Venture Project Update: Fun With Wireframes

The Venture Project has been officially underway for a little while now and one of the first items to be addressed is designing the Creative Control Engine (CCE), Venture’s extraordinary website publishing system and content management component. In short, CCE is how users will be able to manage and control a large, dynamic collection of web based material as well as providing direct control over all elements related to building and revising an institutional website. The initial step in that process is solidifying the design architecture by developing a series of wireframes, or visual guides…

The overriding goal in this phase is to ensure that the CCE provides users with incredible flexibility and control via a rewarding and easy-to-use environment. At its heart, CCE is being designed to reward creativity and that process begins by having users determine if they want to produce a website using a horizontal or vertical navigation structure. From here, a vast array of structural modifications can be enabled with nothing more than simple mouse clicks thereby ensuring that each site projects a unique branded presence (no cookie-cutters here). I’ve been especially pleased at how responsive the developer, Blueprint Design Studios, have been to these issues.

To-date, here are the latest versions of the horizontal and vertical navigation wireframes along with production notes:

Keep in mind, each one of these wireframes only demonstrate a fraction of the Creative Control Engine's flexibility.One of the most useful features is the platform's ability to automatically expand and contract based on the amount of content used.
Although the Horizontal and Vertical navigation structures allow users to add as much homepage content as they want, the vertical option shines at providing all that content without making things look too cluttered.

As you can see from the sketches below, each navigation option allows users the freedom to determine which modules are best suited to their needs, where they appear, and if all content appears within a typical page fold or expands as far down as they wish. When you include the enormous collection of additional plugins and widgets alongside regularly changing user generated content updated directly and on-the-fly by each institution, you can start to see just how powerful this platform packs.

This option forgoes the widgetized footer area but retains the content slider, custom content area, and widgetized sidebar.
In this variation, the goal is to place all of the content above the page fold while using a large content slider to present all relevant information.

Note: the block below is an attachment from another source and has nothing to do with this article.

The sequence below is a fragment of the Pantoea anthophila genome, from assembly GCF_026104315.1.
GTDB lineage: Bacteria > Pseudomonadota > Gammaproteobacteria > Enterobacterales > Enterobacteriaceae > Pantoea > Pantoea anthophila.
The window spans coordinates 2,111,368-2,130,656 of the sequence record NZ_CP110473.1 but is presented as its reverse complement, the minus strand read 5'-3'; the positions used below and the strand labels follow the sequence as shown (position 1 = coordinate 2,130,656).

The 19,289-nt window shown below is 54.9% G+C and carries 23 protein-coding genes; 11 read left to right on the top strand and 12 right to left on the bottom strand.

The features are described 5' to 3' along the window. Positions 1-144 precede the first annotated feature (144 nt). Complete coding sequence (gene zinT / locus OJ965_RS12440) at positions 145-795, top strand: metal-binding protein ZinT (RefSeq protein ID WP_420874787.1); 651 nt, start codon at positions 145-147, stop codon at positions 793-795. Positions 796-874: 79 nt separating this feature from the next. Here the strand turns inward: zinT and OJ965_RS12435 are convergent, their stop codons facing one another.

Another option at placing all of the content above the page fold, this variation uses the widgetized sidebar and custom content area.

This option moves the navigation sidebar to the right, the custom content area is expanded, and the optional widgetized footer area is disabled.
In these variations, the content slider has been removed. This version has and the navigation sidebar oriented to the left.
Here we have the same options but now the navigation sidebar is oriented to the right.

Once this stage is complete and we determine which modules will be used and how they interconnect with one another, work will begin on designing the user interface.

About Drew McManus

"I hear that every time you show up to work with an orchestra, people get fired." Those were the first words out of an executive's mouth after her board chair introduced us. That executive is now a dear colleague and friend but the day that consulting contract began with her orchestra, she was convinced I was a hatchet-man brought in by the board to clean house.

I understand where the trepidation comes from as a great deal of my consulting and technology provider work for arts organizations involves due diligence, separating fact from fiction, interpreting spin, as well as performance review and oversight. So yes, sometimes that work results in one or two individuals "aggressively embracing career change" but far more often than not, it reinforces and clarifies exactly what works and why.

In short, it doesn't matter if you know where all the bodies are buried if you can't keep your own clients out of the ground, and I'm fortunate enough to say that for more than 15 years, I've done exactly that for groups of all budget size from Qatar to Kathmandu.

For fun, I write a daily blog about the orchestra business, provide a platform for arts insiders to speak their mind, keep track of what people in this business get paid, help write a satirical cartoon about orchestra life, hack the arts, and love a good coffee drink.

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2 thoughts on “Venture Project Update: Fun With Wireframes”

    • Olga, the demo and detailed program info are going up once the Venture Project is concluded. you can sign up for a website launch notice at Nonetheless, in case you missed the initial installment in this series, the Venture Project is the final stage of the overall development process. However, I do have a great deal of information I can share with you directly, feel free to reach me at the email address listed in the left sidebar above or by calling my Chicago office at this contact number.

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